Restaurant's Wage Deduction for Broken Dishes Heads to Jury

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By Jon Steingart

July 1 — Waiters, bartenders and bussers may proceed to trial with their claim that a South Carolina restaurant violated its minimum wage obligation by making pay deductions for broken dishes, a federal judge ruled ( Alshehabi v. Hymans Seafood Co. , 2016 BL 211580, D.S.C., No. 2:14-cv-2724, 6/30/16 ).

Hyman's Seafood Co. admitted in case documents that its policy violated the Fair Labor Standards Act, Judge Patrick M. Duffy of the U.S. District Court for the District of South Carolina wrote in a June 30 opinion.

“Most Courts find that breakage fees for dishware impermissibly shift the restaurant’s cost of doing business to the wait staff,” Marybeth Mullaney, an attorney for the workers, told Bloomberg BNA in an e-mail July 1. “Generally, glasses, dishes and utensils are ‘tools of the trade' for restaurants and not something which may be credited against employees' wages,” she said.

The class of about 160 current and former employees will have the opportunity to persuade a jury that the violation was willful, which would expose the restaurant to a longer statute of limitations, he said, denying both sides' motions for summary judgment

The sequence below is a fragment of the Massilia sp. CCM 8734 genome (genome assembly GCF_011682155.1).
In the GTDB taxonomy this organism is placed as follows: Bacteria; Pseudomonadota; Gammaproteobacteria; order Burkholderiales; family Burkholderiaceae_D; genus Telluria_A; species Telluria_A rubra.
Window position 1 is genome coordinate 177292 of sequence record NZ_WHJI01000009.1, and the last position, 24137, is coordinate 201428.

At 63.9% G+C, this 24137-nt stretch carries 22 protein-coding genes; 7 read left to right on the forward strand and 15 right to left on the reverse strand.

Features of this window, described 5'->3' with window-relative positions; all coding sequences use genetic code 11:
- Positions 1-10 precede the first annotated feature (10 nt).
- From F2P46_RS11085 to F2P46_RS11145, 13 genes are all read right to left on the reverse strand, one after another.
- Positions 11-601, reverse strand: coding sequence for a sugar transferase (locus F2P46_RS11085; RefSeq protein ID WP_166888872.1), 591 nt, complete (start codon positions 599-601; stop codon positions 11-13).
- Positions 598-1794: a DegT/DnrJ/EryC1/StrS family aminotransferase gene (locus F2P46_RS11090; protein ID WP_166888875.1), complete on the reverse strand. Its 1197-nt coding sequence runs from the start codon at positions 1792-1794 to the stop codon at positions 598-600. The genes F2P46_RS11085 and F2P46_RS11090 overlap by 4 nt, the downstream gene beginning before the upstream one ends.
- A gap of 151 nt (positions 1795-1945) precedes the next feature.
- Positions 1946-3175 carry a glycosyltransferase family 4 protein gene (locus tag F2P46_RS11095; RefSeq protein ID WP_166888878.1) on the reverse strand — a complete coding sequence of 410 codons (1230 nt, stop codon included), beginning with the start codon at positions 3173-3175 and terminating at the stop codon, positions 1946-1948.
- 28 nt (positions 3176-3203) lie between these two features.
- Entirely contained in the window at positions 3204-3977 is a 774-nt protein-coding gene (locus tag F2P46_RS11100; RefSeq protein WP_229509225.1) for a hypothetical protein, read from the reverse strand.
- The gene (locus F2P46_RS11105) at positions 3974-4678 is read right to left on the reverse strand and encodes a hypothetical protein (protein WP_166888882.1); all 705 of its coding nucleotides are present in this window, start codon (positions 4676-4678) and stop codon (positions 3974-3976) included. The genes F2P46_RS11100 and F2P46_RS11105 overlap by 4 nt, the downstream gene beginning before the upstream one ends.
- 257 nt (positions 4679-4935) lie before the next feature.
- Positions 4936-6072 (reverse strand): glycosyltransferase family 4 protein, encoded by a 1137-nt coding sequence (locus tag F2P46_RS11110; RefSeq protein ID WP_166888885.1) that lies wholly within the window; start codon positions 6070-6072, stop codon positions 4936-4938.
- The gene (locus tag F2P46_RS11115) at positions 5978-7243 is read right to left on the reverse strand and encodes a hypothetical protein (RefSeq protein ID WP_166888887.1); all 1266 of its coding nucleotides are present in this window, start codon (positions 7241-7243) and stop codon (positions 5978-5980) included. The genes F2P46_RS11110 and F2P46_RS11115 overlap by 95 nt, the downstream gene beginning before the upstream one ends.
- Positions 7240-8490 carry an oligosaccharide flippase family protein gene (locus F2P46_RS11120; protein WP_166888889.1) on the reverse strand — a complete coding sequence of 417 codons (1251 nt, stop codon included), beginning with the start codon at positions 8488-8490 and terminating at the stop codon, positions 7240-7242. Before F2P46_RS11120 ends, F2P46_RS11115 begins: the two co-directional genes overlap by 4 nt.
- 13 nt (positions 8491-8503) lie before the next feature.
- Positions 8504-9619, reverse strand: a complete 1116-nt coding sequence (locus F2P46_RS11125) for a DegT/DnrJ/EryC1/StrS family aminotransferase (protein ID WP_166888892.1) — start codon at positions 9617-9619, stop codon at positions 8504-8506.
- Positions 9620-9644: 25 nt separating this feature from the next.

Breakage Fee Each Shift

Class members were required to pay a few dollars per shift, irrespective of whether any breakage occurred, they said. They complained to Hyman's owner, Eli Hyman, about it.

The restaurant made efforts to follow and adhere to industry standards and trends for recipes and marketing, class members said. The company would have known that breakage deductions violate the FLSA if it had applied the same effort to its pay practices, they said.

A manager's research after they initiated their lawsuit quickly found breakage deductions aren't allowed, according to deposition testimony.

Hyman didn't consult an attorney or payroll expert regarding whether the policy was legal, he said in a deposition. “Courts have found similar actions sufficient to constitute reckless disregard for whether the policy violated the FLSA,” Duffy said.

Hyman's violation would be willful if the class members can show it “knew or showed reckless disregard” that a breakage policy violates the FLSA, Duffy said. The determination is a question of fact for a jury to decide, he said.

Bruce E. Miller in Charleston, S.C., and Marybeth Mullaney and Cameron Jane Blazer in Mount Pleasant, S.C., represented the class members. Alice Fountain Paylor and Lorene Stuhr Dukes of Rosen, Rosen & Hagood, LLC in Charleston represented Hyman's.

To contact the reporter on this story: Jon Steingart in Washington at jsteingart@bna.com

To contact the editor responsible for this story: Susan J. McGolrick at smcgolrick@bna.com

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